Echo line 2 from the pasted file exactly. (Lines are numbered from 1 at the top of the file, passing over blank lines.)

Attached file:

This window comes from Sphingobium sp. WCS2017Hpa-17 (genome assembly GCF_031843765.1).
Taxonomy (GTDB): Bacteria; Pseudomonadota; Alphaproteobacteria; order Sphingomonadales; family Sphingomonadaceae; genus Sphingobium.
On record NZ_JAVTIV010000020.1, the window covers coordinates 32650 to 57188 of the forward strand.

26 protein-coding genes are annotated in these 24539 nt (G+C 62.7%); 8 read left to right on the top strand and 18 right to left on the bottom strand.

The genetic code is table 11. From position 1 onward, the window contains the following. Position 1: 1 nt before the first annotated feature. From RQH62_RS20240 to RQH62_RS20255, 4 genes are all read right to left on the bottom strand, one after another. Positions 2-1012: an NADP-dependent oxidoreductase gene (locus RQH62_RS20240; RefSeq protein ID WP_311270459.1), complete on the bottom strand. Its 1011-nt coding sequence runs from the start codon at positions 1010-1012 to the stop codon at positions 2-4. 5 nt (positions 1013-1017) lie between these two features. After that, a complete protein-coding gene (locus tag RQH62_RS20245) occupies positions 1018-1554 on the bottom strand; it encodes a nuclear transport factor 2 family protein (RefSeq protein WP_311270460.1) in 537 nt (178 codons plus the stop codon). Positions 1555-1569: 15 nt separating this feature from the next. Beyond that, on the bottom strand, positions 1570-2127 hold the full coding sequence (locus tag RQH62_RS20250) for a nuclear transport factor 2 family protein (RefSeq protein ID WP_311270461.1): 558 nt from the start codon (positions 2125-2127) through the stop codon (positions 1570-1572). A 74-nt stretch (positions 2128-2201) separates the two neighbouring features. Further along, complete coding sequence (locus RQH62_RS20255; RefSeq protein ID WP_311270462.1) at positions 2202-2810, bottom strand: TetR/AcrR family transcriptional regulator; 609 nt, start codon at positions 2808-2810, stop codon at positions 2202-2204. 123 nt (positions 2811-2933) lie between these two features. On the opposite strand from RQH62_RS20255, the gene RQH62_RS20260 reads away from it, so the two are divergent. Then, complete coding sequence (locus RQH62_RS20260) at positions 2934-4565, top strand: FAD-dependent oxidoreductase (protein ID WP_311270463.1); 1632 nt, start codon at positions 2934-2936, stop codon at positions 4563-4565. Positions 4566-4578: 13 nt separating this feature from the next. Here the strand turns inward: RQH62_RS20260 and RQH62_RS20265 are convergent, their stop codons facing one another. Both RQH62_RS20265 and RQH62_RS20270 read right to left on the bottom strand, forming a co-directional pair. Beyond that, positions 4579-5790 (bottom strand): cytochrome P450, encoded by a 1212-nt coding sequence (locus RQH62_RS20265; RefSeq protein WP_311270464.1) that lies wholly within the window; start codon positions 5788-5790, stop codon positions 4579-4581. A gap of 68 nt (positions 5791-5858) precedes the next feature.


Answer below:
Taxonomy (GTDB): Bacteria; Pseudomonadota; Alphaproteobacteria; order Sphingomonadales; family Sphingomonadaceae; genus Sphingobium.